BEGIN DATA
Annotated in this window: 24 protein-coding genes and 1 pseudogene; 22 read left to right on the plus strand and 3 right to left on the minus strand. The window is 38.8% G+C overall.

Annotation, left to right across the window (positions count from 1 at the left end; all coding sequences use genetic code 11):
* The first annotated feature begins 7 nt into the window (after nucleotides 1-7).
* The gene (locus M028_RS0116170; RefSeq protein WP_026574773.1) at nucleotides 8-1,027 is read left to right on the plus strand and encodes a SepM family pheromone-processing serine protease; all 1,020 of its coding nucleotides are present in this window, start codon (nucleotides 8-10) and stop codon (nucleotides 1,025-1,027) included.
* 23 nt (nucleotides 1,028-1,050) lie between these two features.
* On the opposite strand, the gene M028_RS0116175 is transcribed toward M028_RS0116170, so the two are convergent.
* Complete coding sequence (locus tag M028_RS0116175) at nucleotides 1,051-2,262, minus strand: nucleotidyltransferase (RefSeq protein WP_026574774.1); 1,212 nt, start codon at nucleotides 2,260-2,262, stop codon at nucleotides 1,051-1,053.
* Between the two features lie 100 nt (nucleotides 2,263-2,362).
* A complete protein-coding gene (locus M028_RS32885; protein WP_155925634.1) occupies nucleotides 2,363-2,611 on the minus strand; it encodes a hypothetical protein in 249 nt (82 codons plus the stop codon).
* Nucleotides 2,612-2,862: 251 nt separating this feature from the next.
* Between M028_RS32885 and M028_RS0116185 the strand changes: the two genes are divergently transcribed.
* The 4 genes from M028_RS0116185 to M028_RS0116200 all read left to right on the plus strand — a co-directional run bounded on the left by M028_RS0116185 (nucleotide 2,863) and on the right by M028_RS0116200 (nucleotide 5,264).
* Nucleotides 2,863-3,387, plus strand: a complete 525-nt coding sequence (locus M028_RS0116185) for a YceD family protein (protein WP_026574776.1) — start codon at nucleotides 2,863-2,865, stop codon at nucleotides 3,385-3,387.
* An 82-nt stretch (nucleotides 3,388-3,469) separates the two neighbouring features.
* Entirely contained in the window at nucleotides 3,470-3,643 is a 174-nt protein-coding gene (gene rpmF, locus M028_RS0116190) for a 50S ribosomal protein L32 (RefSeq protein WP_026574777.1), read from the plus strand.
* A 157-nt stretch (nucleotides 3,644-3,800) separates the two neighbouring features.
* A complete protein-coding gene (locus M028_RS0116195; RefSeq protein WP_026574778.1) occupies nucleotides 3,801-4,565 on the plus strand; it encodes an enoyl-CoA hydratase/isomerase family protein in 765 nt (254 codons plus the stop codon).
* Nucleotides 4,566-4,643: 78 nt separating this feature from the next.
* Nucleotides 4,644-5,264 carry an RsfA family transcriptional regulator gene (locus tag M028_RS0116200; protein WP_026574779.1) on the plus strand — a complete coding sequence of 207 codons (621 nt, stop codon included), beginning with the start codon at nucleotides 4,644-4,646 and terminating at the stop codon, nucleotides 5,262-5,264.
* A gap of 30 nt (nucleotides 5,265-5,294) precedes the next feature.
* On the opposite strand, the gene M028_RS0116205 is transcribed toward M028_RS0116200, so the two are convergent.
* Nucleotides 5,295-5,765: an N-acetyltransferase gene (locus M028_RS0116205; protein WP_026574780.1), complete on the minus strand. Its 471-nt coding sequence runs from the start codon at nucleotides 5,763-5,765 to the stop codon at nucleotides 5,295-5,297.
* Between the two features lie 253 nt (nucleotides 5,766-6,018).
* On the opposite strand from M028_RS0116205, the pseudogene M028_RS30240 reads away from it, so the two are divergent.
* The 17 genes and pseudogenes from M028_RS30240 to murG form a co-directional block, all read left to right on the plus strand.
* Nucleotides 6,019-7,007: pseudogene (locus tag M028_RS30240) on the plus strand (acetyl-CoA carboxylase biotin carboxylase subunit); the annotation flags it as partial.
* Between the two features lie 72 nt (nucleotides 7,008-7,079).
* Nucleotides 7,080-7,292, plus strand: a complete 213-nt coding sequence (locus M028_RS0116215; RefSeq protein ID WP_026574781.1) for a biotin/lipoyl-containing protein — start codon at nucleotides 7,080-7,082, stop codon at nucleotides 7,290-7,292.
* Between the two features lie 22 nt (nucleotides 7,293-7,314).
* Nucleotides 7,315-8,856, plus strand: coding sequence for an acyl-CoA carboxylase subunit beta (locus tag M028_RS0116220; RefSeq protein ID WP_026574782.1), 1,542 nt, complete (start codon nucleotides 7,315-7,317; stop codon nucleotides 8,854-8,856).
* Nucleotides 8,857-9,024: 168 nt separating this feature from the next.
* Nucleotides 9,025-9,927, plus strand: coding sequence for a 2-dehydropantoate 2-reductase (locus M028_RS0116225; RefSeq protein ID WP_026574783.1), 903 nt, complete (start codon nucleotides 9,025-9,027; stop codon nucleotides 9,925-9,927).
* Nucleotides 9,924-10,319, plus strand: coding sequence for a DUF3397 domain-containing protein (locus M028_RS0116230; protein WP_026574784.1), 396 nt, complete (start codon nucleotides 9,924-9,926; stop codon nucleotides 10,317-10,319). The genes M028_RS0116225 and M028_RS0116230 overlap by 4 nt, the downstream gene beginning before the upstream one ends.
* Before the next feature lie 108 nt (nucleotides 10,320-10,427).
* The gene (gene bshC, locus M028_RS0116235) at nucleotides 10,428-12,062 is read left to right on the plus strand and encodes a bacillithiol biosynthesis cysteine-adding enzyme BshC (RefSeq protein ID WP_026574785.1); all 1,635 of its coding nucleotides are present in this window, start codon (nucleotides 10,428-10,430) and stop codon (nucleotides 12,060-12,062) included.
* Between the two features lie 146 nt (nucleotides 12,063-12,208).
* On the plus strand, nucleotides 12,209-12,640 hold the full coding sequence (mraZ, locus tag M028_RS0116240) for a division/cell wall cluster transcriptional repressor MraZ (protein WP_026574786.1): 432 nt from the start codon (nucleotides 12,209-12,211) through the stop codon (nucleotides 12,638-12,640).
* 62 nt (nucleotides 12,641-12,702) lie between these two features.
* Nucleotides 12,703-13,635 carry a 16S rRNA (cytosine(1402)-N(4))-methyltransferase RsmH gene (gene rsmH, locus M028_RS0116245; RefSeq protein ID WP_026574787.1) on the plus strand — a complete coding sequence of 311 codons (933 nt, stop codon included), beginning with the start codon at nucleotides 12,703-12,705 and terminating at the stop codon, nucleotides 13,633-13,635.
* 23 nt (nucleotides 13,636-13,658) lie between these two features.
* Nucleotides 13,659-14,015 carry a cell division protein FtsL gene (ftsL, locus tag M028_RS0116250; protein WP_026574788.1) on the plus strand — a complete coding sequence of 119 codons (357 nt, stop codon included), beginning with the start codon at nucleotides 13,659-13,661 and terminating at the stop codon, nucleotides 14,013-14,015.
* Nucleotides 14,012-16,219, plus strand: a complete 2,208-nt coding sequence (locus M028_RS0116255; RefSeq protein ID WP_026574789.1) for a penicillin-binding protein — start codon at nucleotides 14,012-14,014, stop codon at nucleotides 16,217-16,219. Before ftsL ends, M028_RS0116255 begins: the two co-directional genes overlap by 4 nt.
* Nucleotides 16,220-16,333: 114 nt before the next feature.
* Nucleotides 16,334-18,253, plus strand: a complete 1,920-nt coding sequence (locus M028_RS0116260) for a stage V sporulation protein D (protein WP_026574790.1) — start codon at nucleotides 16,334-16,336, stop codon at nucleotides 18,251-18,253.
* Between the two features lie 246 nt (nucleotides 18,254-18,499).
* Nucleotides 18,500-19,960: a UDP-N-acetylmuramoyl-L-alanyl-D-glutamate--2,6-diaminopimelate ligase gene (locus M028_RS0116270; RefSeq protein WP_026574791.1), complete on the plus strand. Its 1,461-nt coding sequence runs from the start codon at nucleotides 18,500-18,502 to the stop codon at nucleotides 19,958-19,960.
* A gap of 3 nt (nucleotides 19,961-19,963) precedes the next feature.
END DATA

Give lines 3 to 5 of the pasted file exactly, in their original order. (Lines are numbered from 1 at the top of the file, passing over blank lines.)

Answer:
* The first annotated feature begins 7 nt into the window (after nucleotides 1-7).
* The gene (locus M028_RS0116170; RefSeq protein WP_026574773.1) at nucleotides 8-1,027 is read left to right on the plus strand and encodes a SepM family pheromone-processing serine protease; all 1,020 of its coding nucleotides are present in this window, start codon (nucleotides 8-10) and stop codon (nucleotides 1,025-1,027) included.
* 23 nt (nucleotides 1,028-1,050) lie between these two features.